The economic value of trade secrets, like other forms of intellectual property (IP), lies in the proprietary competitive advantage gained from use coupled with the exclusion of others from such use. But unlike the right to exclude others from using a patent for a limited period of time, which arises from a government granted monopoly tied to disclosure, the right to exclude others from the use of a trade secret arises from limited disclosure and reasonable efforts to maintain secrecy.
This article explores economic factors relevant to trade-secret development, reverse engineering, and misappropriation as well as the manner in which value creation is shaped by various legal requirements to maintain trade-secret status.
In Search of Proprietary Competitive Advantage
Human beings respond to incentives. This fundamental tenet of economics is demonstrated every day by business managers working to maximize profits by selling more, selling at a higher price, or reducing costs. But, of course, such efforts do not occur in economic isolation. With the exception of governments and a handful of monopolies, such as utility companies, most enterprises function within industries that include competitors vying for the same customers. As a result, sources of advantage should be viewed relative to those of competitors.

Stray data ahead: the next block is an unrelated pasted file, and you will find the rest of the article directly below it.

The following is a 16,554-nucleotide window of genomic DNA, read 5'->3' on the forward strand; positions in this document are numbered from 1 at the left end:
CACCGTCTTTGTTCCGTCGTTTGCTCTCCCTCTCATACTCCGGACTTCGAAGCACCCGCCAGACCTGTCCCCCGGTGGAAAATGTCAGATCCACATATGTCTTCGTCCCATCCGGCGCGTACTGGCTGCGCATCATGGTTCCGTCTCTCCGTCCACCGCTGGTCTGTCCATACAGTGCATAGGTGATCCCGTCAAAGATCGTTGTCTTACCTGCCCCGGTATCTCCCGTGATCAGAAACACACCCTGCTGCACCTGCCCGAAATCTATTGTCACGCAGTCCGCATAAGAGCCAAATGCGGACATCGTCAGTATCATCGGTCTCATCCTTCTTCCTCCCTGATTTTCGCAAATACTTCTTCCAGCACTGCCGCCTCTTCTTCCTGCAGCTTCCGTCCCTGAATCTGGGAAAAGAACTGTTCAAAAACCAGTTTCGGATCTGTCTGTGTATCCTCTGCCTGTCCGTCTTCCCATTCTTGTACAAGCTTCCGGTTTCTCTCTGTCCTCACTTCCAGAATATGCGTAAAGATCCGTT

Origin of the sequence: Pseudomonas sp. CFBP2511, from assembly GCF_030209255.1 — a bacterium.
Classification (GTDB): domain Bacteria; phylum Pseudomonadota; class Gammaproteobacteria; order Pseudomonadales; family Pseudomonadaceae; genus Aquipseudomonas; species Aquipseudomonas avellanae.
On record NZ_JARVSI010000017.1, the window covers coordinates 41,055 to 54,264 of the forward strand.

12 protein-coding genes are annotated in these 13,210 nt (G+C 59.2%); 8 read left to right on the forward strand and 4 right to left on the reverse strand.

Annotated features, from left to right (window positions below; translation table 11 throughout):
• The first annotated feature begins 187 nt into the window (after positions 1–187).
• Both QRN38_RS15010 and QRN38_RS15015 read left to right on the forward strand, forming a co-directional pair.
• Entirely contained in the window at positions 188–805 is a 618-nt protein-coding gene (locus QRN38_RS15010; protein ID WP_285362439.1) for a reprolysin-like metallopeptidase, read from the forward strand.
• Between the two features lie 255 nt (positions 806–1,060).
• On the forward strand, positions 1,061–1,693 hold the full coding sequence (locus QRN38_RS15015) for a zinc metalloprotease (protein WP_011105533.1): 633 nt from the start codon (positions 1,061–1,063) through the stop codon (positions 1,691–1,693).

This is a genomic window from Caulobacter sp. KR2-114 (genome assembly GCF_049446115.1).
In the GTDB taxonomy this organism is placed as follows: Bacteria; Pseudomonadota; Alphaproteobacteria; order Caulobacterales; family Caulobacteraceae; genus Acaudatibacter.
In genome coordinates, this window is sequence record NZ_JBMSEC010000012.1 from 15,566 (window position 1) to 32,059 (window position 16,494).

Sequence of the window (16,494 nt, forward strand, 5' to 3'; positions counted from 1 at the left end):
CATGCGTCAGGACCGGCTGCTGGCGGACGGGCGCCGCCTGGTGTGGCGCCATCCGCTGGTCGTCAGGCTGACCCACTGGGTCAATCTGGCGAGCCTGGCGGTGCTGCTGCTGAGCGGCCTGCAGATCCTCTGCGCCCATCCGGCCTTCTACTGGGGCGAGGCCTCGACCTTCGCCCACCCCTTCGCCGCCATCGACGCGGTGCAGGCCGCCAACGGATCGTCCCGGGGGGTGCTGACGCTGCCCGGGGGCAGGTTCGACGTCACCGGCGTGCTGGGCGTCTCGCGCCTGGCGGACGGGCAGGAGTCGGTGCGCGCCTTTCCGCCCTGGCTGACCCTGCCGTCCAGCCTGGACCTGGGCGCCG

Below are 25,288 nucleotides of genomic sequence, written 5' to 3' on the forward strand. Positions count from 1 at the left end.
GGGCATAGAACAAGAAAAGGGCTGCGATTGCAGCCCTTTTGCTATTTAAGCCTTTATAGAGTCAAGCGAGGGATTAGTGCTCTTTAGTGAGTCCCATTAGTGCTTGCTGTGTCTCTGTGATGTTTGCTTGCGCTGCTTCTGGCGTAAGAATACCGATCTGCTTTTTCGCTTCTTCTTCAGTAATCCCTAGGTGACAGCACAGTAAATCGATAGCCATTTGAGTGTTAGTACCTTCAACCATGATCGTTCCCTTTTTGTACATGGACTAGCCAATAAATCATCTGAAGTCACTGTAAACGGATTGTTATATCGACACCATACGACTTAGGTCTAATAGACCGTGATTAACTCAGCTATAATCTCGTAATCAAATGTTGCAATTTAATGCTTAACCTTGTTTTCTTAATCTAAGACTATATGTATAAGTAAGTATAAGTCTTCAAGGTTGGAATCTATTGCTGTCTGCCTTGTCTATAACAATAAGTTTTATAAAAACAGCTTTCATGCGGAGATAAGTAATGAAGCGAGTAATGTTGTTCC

If two competing businesses have an equivalent "advantage"—whether in the form of a production method, internally developed software, marketing information, or some other capability—then it's really not an advantage after all. In such cases, these businesses achieved competitive parity in a particular area while neither gained an advantage.